Peter Colt, an English tennis player in his thirties whose ranking slipped from 11th to 119th in the world, considers he never really had to fight for anything as his wealthy but all but close family easily put him through studies and allowed him to pursue his tennis ambitions, bravely exchanges jokes with his German sparring partner Dieter Prohl, in a similar position, but feels it's about time to admit he's getting too old to compete with fitter coming men (or boys) and intends, after a last Wimbledon, to take a job with the prestigious tennis club instead. Just then, by accident, he bumps into Lizzie Bradbury, the American rising star of female tennis, falls in love with her and finds her interest in him changes his entire perception, even gives him the strength to win again. But where will it lead them, especially when her overprotective father-manager Dennis Bradbury proves determined to nip their relationship in the bud, believing it detrimental to her career?
Brit Peter Colt is at the end of his professional tennis playing career, currently ranked #119 in the world - over 100 placings lower than his career high 11 six years ago - and not having beaten a top-10 player in three years. He has a reputation of not being able to finish the big matches, hence never having achieved greatness in the sport. He is a wild card entry in this year's Wimbledon, which will be his last tournament ever before he reluctantly moves onto the next phase of his life as a tennis pro at an upscale country club. On the other end of the spectrum is American Lizzie Bradbury, who is entered in her first ever Wimbledon this year, and is touted as possibly winning the championship on her first try. She is a temperamental player, who uses that temperament to fuel her drive. The two meet for the first time at the tournament. Because of their mutual attraction combined with the fact of trying to remain focused on the task of winning, they embark on a casual sexual relationship during the tournament whenever the mood strikes either of them. But that casual relationship soon becomes something deeper for both of them. While their burgeoning love drives Peter to play better than he has in years, it becomes more a distraction for Lizzie, which does not sit well with her manager/coach father, Dennis Bradbury. Peter and Lizzie have to decide if they can continue their romantic relationship and still stay focused on winning the championship, and if not which is more important, the answer which may be different for the two at their different points in their respective careers.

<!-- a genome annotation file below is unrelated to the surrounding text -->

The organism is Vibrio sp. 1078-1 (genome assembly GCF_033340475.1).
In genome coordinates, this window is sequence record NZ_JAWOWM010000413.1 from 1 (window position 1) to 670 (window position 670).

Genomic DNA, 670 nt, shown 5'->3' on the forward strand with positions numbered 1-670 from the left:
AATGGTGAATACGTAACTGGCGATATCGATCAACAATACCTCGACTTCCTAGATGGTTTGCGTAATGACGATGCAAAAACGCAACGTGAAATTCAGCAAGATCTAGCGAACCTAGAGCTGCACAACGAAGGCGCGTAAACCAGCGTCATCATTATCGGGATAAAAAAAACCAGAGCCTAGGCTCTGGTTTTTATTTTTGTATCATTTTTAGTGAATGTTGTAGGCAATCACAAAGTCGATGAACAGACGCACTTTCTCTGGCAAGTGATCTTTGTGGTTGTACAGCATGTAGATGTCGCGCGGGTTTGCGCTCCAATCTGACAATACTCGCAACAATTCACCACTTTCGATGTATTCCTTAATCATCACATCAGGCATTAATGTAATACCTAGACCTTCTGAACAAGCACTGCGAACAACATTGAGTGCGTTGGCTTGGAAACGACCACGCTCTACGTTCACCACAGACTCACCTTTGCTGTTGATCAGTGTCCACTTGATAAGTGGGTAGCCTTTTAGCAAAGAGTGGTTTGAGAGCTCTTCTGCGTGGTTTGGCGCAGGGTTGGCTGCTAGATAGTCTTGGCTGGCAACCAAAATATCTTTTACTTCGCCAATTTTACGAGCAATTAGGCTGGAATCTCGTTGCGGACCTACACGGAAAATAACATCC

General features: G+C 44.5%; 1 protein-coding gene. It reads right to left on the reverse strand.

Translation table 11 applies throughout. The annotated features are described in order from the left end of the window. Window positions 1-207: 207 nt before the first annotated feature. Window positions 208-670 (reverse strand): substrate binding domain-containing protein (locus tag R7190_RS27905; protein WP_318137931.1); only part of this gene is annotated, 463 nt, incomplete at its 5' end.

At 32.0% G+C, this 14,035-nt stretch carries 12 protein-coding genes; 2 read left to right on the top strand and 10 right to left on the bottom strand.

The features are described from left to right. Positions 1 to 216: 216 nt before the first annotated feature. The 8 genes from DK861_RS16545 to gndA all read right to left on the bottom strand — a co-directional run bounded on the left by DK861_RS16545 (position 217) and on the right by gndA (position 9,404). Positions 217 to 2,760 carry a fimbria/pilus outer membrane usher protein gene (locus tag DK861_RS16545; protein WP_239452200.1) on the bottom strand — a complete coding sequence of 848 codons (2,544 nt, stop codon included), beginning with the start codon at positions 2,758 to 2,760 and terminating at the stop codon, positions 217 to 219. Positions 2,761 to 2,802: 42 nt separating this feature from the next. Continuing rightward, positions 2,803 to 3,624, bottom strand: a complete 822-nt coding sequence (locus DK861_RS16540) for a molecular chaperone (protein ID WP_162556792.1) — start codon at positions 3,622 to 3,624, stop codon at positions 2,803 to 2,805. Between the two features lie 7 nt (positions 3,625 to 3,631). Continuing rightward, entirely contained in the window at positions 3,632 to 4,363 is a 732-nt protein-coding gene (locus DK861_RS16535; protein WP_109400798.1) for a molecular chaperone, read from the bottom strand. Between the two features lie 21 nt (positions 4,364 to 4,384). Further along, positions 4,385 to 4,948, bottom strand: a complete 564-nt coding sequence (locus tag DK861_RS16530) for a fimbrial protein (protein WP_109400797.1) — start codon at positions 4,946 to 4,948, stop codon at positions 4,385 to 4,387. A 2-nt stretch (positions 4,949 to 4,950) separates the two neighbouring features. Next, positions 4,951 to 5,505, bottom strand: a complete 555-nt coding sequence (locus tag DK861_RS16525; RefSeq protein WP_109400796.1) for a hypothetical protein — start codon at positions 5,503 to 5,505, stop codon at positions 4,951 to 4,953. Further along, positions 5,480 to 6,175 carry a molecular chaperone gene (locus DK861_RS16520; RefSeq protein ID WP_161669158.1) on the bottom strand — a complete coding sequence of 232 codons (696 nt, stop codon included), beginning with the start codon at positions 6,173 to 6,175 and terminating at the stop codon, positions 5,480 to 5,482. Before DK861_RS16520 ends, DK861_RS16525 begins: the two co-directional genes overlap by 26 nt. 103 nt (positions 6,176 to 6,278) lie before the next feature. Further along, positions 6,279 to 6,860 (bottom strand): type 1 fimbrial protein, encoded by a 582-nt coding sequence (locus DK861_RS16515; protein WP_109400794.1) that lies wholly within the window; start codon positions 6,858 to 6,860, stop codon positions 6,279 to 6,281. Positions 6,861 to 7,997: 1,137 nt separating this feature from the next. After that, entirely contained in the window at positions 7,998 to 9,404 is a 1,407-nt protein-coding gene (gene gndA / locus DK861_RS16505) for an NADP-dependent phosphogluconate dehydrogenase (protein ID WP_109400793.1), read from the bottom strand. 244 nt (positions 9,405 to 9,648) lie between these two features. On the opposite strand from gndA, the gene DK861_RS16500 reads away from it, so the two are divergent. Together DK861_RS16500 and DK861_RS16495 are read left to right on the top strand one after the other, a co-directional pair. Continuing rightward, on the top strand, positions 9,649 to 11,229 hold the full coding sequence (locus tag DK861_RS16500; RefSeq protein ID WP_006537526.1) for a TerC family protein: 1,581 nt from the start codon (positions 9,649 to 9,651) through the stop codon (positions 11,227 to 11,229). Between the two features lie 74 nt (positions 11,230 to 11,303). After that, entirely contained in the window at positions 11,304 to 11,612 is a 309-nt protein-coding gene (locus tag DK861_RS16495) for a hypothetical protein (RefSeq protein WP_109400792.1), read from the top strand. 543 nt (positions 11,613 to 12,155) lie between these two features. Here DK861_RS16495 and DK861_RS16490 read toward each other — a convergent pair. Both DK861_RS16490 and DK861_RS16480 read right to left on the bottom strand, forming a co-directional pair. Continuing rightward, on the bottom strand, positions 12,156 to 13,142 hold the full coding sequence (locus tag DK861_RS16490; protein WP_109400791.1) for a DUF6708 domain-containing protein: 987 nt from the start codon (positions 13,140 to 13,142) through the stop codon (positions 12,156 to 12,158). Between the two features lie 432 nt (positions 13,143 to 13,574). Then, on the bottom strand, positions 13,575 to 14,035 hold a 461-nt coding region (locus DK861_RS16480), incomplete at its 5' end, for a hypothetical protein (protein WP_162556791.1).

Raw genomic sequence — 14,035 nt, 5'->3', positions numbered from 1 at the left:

In just two summer weeks, a British tennis player who was ranked 119th in the world (Bettany), and generally considered to be on his last legs as a professional player, gets his one last chance to win both the All-England Lawn Tennis Championships on the grassy courts of Wimbledon... and the heart of the rising star "bad girl of tennis" (Dunst) as well...
A pro tennis player has lost his ambition and has fallen in rank to 119. Fortunately for him, he meets a young player on the women's circuit who helps him recapture his focus for Wimbledon.
- Peter Colt, a British professional tennis player in his thirties whose ranking has slipped from 11th to 119th in the world, has never really had to fight for anything, as his wealthy family allowed him to easily pursue his tennis ambitions. Though he earns a wildcard spot to the Wimbledon tournament, he feels it's time to admit he's getting too old to compete with fitter up-and-coming younger players and intends, after this last Wimbledon, to take a job with a prestigious tennis club.
As Wimbledon begins, he bumps into Lizzie Bradbury, the American rising star of female tennis. They fall in love and her interest in him changes his entire perception, even giving him the strength to win again. As their love grows, Peter's game becomes better and better. Lizzie's overprotective father-manager Dennis Bradbury is determined to nip their relationship in the bud, believing it detrimental to her career. One day, Dennis comes to Peters old flat and yells at him for spoiling his daughter's game. She overhears this and decides to leave him and focus on her game.
The night before their semi-final matches, Peter sneaks into Lizzie's hotel room and persuades her to have sex. The next day, he performs quite well and wins in straight sets but Lizzie loses. Lizzie angrily breaks up with Peter, saying his selfishness made her lose, and decides to immediately return to the U.S. to train.
Peter has to play the final match against Jake Hammond, an arrogant American star, but finds himself outclassed. At the airport, Lizzie watches an interview on TV in which Peter apologizes and declares his love for her. She returns to Wimbledon.
As Lizzie reaches the stadium, Peter has lost two sets and is behind in the third. When the game is suspended due to rain, Lizzie appears in the dressing room and forgives him. She tells him the secret of Jake's tricky serves and Peter recovers to win the title (36, 26, 64, 76(6), 64). He and Lizzie get married, and with his support, Lizzie goes on to win the U.S. Open and Wimbledon twice, ultimately achieving her dreams. In the final scene, Peter is with their youngest child, a boy, watching Lizzie and their eldest child, a girl, playing tennis together on a neighborhood court in New York City.